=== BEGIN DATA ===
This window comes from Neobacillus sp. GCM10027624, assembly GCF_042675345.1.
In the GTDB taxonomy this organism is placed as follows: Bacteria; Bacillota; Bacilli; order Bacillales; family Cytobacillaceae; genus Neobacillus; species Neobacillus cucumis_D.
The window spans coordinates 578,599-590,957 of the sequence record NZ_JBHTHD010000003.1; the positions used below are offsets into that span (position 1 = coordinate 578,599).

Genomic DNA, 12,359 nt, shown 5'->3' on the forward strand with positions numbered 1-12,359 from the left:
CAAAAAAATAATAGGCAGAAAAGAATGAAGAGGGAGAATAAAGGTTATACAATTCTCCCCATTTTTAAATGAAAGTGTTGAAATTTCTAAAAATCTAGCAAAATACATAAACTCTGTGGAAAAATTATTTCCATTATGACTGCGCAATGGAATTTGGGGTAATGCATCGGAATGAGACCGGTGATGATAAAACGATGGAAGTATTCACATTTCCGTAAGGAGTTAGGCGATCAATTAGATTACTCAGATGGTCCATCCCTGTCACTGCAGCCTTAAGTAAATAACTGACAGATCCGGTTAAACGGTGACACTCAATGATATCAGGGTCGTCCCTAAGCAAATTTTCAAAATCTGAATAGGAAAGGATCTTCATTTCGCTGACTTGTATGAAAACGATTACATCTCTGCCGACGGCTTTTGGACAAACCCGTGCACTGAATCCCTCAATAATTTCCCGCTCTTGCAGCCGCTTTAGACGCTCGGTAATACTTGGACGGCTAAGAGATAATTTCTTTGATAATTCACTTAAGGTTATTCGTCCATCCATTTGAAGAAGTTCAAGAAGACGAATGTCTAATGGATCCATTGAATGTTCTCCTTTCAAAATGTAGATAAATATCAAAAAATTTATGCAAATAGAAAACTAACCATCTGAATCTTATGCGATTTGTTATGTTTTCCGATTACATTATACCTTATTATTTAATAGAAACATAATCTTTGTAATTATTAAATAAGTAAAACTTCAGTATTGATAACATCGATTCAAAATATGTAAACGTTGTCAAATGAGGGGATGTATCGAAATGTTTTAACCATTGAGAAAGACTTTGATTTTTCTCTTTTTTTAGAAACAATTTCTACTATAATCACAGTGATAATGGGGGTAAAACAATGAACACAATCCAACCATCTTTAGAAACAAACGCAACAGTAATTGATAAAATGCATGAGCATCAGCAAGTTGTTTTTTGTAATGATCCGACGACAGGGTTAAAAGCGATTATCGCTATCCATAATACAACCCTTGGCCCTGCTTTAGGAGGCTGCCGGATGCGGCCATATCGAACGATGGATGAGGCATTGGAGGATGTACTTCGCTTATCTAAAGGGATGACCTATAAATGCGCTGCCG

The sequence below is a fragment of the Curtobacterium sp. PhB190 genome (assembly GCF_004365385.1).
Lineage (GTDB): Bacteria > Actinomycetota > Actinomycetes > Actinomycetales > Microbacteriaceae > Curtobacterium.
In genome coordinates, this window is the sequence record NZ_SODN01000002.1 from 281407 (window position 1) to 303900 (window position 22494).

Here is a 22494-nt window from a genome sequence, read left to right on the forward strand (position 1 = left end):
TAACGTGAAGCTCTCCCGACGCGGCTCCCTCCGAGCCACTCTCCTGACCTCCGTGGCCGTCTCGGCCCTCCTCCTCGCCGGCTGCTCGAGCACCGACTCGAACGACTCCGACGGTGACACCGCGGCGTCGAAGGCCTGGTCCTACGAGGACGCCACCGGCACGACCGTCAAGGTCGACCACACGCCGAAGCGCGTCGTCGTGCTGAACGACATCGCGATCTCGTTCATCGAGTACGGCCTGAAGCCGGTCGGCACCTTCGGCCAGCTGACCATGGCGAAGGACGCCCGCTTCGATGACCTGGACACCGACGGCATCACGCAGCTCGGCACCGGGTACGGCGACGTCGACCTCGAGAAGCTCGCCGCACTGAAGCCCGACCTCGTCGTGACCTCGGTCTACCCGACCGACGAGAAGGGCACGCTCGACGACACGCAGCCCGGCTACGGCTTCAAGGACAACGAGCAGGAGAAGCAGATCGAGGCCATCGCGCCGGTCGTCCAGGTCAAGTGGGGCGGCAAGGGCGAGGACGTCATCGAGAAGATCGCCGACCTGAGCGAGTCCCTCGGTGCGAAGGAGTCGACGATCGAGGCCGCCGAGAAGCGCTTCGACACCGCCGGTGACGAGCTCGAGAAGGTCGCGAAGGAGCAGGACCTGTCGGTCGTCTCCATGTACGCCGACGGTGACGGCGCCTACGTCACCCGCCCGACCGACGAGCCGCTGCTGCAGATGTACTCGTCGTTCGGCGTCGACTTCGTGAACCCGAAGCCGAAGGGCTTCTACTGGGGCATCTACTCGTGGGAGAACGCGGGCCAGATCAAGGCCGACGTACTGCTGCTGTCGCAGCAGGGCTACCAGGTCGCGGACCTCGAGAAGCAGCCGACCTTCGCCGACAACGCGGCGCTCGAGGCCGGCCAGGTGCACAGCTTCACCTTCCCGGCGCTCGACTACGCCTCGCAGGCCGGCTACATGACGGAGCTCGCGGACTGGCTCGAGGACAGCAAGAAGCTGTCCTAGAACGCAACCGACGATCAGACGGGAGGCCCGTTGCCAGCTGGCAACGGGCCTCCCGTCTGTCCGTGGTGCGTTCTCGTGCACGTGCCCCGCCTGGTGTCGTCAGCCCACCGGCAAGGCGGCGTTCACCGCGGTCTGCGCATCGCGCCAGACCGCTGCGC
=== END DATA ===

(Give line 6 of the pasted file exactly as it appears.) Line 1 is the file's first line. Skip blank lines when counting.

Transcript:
The sequence below is a fragment of the Curtobacterium sp. PhB190 genome (assembly GCF_004365385.1).